THE Presidents of Waterford and Carlow’s Institutes of Technology co-chaired the inaugural meeting of the Technological University of the South East’s (TUSEI) Regional Engagement Advisory Group this afternoon.
According to a WIT spokesperson: “The presidents emphasised the importance of the technological university to the social and economic development of the south east and their shared ambition to deepen that engagement as the technological university develops.”
Both presidents also welcomed comments made by Higher Education Minister Simon Harris’s today, which they described as “a further demonstration of the commitment of the Government to the development of TUSEI”.
Said Minister Harris: “This region is the only one without any university presence and that is a situation that is not good for the region and which must and will be rectified.
“The benefits of a TU are significant –the ability to attract Foreign Direct Investment, to retain and create skills and employment in the region and to give students the highest quality education across all qualification levels, from apprenticeship to doctoral degrees, whilst residing in their own locality.”
He added: “I want also to emphasise that this is a TU for everyone in the region not just for Waterford or for Carlow but also for Wexford, Kilkenny, Wicklow, Laois and Kildare.”
Matt Shanahan’s concerns
This comment caught the eye of Independent Waterford TD Matt Shanahan, who stated: “Minister Harris’s statement today on (the) TU denotes South East region now includes Wicklow, Kildare and Laois – For heart attack care the SE region doesn’t extend past South Kilkenny!”
Deputy Shanahan said: “I feel the politics to diminish WIT in ongoing TU discussions are now being rolled out. It can’t be long before Waterford voters will be made to cast voting ballots outside the City and County – in the interests of ‘’fairness’’ and ‘South East interests!’”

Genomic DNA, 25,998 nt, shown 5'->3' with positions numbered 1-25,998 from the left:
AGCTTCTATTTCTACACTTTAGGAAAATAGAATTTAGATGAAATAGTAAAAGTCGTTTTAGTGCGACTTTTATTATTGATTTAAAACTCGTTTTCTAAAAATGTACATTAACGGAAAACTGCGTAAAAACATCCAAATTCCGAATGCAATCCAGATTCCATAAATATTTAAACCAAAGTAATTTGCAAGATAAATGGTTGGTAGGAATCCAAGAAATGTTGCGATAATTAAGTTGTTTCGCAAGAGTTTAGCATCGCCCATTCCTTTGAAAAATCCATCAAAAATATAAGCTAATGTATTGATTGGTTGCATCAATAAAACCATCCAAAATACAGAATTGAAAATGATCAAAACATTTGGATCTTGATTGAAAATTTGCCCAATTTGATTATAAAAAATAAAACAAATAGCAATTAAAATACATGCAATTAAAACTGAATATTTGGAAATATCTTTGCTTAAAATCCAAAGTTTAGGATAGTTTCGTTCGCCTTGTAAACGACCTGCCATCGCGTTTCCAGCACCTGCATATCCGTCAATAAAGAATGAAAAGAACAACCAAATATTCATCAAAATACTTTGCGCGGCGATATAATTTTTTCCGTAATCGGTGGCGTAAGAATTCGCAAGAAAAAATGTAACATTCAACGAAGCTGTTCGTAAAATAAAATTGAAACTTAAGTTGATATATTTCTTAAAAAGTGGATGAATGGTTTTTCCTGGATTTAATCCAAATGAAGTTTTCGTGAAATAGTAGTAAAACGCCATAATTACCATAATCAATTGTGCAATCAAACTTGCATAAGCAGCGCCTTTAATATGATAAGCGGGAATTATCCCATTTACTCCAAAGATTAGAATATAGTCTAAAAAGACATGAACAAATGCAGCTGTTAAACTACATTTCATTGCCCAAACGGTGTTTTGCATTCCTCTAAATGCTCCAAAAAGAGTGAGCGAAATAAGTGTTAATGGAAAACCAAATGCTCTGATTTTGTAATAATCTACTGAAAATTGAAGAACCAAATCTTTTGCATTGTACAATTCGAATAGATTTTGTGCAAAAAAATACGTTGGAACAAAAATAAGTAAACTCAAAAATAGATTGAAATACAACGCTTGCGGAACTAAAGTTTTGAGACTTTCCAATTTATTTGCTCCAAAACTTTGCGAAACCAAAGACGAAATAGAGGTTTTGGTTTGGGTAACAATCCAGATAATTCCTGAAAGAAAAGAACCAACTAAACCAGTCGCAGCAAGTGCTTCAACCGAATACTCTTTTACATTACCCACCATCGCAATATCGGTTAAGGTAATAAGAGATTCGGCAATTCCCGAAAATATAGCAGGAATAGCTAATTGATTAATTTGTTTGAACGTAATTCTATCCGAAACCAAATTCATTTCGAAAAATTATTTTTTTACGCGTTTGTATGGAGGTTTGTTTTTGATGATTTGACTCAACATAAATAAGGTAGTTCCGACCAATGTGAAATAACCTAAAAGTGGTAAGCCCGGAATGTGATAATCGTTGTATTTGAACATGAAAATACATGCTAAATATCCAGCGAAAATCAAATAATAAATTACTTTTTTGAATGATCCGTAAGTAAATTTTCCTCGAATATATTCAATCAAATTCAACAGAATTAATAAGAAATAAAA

Reflecting on today’s meeting, WIT President Willie Donnelly said: “The members of the advisory group will help us succeed in the final stages of achieving what has been a long-held ambition here in the south east – to establish a university of international standing in and for the region and they will support its development long into the future.”
His Carlow IT counterpart Dr Patricia Mulcahy stated: “TUSEI will be of, and for, the south east, but with a national and global perspective and reach. Our local stakeholders have been a key part of our story to-date and will remain so.”
Minister Harris, who is meeting regularly with Tom Boland, the TUSE’s independent programme Executive Director in relation to the project, declared: “I want the TU that emerges in the South East to be a magnet for investment, a driver of regional access and development of all types and a catalyst for innovation and change.”
“This region has suffered greatly in successive global economic and financial crises and is crying out for an anchor within the higher education and enterprise landscape that can deliver real change and prosperity; I firmly believe this is what the new TU will do.”
Simon Harris concluded: “I want the people of the South East not to have to cast covetous glances at Dublin or Cork or Galway but to be proud that they have a university every bit as good if not better than the excellent provision in those cities and others.”